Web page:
29 July 2013
In this image from 2012, Al Lagan greets a young friend in Bethlehem. (photo: CNEWA)
Last week, we received some sad news: Longtime CNEWA friend and benefactor Alfred A. Lagan passed away on 23 July. He was 77. Norma Intriago, a major gifts officer in our development office, recalls Al’s life and legacy.
I remember the first time I met Al. I was giving him an update on the Paul VI Ephpheta Institute, which he had supported with a large gift. I knew he was a successful businessman in charge of managing investment portfolios, and I felt a little intimidated. I thought I had to put on my business hat and talk about budgets, return on investment and that kind of thing. But he stopped me and said: “Okay, thank you for that piece of information. But I just want to have a conversation.” More than anything he wanted to hear how the children were doing and what the sisters needed.
Al was very close to Ephpheta. It really struck a chord with him, and he gave significantly to support the education of hearing-impaired children in Bethlehem. He also supported the education of seminarians and novice sisters. Catholic education was important to him.
Catholic education, to him, was the best way to tackle the issue of poverty — to give someone the opportunity of education, to arm them with knowledge and good values so that they can build a better life. I think Al felt very blessed as someone who had gone to college, got a master’s degree and started his own investment firm. He felt like his success wasn’t his to keep. It didn’t belong to him — it was God’s blessing. So it was his turn to share that opportunity with others. He was a true altruist. He really, truly, selflessly rendered of himself to others in need.
I visited Ethiopia with Al to see Catholic institutions associated with CNEWA, especially child care institutions and schools. Al went because he had invested a lot in schools in Ethiopia, and had done so for more than 30 years. He also wanted to introduce one of his daughters to the work of CNEWA. He wanted to share that with his family.
Al Lagan chats with children during a visit to Ethiopia in 2009. (photo: CNEWA)
The trip was a rough one. At one point, we were staying in pretty poor accommodations. The electricity went out. We went a couple of days without showering. You can imagine how that affects your mood. But Al’s mood never changed! Whether he was starved, unwashed, whatever, he just shrugged his shoulders. Because he knew the trip wasn’t about his comfort. It was about something bigger than him. It was about the children and their eager faces. It was about the sisters who ran the institutions and their resourcefulness. That was what the trip was about. These kids had nothing, and it was about making sure they have a chance. I think Al taught me quite a lot about living the Gospel.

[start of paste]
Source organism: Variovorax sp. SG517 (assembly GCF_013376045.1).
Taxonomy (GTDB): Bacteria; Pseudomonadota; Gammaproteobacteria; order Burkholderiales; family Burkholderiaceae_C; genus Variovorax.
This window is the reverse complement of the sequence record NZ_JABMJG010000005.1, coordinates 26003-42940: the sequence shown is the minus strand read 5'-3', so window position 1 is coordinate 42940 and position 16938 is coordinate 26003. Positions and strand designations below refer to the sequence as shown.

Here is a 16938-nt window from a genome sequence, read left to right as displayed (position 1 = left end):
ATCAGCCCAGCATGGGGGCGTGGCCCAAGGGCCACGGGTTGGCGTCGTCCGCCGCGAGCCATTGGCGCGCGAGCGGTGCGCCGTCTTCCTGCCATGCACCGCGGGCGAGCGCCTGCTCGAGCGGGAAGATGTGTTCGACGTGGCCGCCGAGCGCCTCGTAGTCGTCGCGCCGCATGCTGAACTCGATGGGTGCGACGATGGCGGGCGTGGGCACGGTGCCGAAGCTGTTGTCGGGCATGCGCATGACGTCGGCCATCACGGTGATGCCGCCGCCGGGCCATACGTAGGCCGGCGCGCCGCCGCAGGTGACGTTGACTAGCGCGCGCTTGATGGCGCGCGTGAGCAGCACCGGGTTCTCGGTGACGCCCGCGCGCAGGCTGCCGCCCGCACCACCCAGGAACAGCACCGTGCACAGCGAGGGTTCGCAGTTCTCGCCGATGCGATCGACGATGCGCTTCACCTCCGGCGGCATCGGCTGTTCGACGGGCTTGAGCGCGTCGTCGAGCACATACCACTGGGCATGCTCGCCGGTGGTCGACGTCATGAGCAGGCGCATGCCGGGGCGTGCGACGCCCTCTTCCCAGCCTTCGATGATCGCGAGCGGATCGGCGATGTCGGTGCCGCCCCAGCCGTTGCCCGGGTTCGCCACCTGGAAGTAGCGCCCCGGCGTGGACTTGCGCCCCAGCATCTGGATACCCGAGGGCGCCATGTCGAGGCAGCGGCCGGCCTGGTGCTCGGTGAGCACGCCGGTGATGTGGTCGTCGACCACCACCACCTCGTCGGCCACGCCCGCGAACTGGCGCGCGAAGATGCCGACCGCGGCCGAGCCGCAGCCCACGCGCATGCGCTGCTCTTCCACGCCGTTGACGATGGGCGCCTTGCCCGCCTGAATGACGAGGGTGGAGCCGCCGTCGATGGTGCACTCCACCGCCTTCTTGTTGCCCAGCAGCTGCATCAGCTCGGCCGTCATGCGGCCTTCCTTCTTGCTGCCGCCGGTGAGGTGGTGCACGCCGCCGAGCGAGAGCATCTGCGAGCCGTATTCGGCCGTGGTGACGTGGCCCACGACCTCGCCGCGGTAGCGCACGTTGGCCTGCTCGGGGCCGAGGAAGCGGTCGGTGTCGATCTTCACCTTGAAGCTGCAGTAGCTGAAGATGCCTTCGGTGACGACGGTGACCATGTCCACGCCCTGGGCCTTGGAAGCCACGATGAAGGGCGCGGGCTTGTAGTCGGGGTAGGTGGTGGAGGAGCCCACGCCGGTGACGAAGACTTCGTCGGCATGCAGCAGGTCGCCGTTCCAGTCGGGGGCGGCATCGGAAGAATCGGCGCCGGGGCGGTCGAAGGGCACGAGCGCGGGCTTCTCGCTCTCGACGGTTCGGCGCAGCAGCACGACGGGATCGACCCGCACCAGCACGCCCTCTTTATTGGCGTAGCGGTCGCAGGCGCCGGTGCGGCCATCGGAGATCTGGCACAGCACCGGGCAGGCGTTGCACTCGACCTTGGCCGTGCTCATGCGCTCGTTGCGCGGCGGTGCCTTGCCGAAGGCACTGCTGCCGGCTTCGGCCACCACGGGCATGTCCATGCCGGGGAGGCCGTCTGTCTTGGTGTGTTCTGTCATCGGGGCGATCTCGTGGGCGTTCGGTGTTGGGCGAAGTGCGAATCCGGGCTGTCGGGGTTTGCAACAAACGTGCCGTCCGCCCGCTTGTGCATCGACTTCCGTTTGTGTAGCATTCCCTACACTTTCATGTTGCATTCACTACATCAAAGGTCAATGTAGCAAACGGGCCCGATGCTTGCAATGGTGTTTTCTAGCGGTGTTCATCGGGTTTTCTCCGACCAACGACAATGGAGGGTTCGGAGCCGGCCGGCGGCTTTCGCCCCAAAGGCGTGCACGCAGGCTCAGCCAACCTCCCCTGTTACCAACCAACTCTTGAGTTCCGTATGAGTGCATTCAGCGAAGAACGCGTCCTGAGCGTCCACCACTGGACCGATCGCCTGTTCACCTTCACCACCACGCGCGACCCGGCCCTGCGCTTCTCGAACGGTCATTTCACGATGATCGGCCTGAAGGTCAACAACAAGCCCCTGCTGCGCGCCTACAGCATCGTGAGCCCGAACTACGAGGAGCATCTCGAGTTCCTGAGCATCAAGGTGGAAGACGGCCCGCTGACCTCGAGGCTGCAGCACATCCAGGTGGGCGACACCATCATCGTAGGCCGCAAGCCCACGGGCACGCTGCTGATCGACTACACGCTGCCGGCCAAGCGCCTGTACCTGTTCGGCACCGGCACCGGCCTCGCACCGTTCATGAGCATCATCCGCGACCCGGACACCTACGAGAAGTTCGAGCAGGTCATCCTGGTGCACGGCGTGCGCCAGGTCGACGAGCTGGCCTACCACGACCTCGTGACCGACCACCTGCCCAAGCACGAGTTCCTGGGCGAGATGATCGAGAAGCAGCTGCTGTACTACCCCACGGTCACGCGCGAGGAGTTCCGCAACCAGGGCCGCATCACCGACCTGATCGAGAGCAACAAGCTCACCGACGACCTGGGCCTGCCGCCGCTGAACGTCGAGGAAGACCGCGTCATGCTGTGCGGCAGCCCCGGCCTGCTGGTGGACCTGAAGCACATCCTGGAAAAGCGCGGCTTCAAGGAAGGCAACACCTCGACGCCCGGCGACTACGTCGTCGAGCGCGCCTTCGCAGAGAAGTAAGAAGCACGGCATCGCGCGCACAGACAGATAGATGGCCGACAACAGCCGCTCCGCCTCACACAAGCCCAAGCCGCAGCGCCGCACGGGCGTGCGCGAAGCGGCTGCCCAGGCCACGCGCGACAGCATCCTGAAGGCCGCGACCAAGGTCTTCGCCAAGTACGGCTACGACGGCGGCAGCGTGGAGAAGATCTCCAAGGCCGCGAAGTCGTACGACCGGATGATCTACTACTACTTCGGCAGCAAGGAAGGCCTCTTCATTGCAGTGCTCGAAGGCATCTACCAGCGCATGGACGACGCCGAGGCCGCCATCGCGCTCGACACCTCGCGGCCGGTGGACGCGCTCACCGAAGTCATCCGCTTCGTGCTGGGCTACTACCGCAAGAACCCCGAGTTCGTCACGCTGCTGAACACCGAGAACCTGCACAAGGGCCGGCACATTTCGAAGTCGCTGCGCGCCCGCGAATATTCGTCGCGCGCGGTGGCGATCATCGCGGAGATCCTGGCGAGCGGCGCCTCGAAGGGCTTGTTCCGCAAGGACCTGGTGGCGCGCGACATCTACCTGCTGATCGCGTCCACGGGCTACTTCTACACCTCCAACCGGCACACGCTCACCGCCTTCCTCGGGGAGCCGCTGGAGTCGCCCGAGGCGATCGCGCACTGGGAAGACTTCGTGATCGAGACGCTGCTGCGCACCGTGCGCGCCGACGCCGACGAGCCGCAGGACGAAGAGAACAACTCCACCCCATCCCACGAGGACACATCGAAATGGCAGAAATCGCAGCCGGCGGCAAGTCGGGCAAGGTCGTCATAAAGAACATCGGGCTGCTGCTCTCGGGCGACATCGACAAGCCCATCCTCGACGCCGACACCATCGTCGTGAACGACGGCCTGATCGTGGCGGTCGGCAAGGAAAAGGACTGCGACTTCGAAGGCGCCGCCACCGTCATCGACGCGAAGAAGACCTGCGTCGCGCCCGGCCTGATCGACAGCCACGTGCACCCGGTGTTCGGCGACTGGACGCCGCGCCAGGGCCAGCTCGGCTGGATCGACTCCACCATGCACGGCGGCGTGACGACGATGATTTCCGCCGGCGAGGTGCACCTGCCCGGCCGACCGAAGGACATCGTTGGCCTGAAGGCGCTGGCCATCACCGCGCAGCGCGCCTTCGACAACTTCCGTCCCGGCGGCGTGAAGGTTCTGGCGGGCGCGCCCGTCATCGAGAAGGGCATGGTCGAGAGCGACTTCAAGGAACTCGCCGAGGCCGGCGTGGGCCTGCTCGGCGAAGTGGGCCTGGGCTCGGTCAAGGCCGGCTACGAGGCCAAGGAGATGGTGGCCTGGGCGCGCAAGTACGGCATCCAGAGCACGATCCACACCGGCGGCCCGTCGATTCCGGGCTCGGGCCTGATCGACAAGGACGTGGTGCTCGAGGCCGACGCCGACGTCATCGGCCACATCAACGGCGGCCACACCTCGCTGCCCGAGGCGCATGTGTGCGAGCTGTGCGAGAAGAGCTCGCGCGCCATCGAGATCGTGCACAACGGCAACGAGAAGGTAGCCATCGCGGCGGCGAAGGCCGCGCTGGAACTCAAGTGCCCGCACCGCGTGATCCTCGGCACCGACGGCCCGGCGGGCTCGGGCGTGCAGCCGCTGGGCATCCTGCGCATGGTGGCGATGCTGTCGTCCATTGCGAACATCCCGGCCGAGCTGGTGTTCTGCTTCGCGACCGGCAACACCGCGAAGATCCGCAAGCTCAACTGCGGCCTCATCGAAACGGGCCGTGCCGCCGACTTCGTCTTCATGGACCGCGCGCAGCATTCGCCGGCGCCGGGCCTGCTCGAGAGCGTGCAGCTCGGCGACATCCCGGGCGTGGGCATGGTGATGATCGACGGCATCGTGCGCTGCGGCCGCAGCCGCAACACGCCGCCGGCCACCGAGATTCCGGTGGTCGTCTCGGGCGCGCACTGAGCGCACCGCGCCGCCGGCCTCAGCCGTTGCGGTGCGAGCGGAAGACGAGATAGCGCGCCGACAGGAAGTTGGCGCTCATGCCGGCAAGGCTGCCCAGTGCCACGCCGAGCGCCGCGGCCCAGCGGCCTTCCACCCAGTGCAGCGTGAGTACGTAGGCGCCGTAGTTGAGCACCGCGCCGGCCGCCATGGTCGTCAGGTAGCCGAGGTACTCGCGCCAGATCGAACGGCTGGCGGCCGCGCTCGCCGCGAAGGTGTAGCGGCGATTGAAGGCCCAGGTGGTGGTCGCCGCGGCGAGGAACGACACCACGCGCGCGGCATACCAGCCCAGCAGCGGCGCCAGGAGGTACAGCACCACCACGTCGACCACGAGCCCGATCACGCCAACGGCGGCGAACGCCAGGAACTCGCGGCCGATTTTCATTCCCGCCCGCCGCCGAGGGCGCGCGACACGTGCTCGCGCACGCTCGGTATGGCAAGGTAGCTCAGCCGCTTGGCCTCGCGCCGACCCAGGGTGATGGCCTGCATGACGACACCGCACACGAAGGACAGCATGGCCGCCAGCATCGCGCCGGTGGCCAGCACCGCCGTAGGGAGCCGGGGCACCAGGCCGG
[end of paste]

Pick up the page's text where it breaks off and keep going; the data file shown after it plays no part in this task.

I believe that Al’s legacy will continue. When you have one of these really exceptional forces in your life, I don’t think that goes away. I see it in his daughters. They are also friends and supporters of CNEWA and other Catholic organizations. Al led by example. I see it in his children, and I’m sure in his grandchildren. His legacy will live on.
30 March 2012
Tags: CNEWA Ethiopia Education Donors
Children in Ethiopia work out at Sister Ayelech’s “gymnasium.” (photo: CNEWA)
Norma Intriago is a fundraiser in the development office of CNEWA in New York.
With so many war orphans in her care, Sister Maria worries how she can feed them all. But today, thanks to you, she has hope. Hope for the neediest children in Iraq — and all of her sisters serving the poor in CNEWA’s world.
May God bless every single one of you who made a generous gift to our Celebrating Women campaign. You may remember a special benefactor of CNEWA pledged to match you dollar-for-dollar. I’m writing to tell you the promise was kept. The power of your generosity has been doubled!
Sister Maria isn’t the only beneficiary of your gift. Another is Sister Ayelech. She runs a humble Catholic school in Ethiopia that I visited. Her school is a home-away-from-home for some very poor children. I witnessed how she stretches every dollar so it really counts.
It was summer when I visited. School was out and some of the children had no one to watch after them. With almost no money, Sister Ayelech created her own “summer school.” She turned simple mattresses into a fun gymnasium. Thread and needles became crafts class.
Sister Ayelech even rescued discarded sewing machines from a local dump. These were transformed into an opportunity for jobless mothers to earn money to care for their families — and earn another valuable currency: hope.
With you standing behind them, Sister Ayelech and Sister Maria can continue serving the poor and witnessing to the Gospel in some of the poorest places on earth.
On behalf of all the religious women with whom CNEWA partners, I thank you for your celebration gift. And remember: you didn’t give just one gift. With the dollar-for-dollar match, you gave two. Be sure the sisters will double their grateful prayers to God for you.
And if you haven’t had a chance to participate in our Celebrate Women campaign, don’t worry. You still have time. Click here by Saturday to double your gift to religious women and the poor whom they serve.
Oh, and one more piece of great news: You inspired yet another benefactor of CNEWA to offer an additional matching gift challenge — $50,000 for the formation of novice sisters. You’ll hear more about it soon. Until then, thanks again!
Tags: Iraq Ethiopia Sisters Africa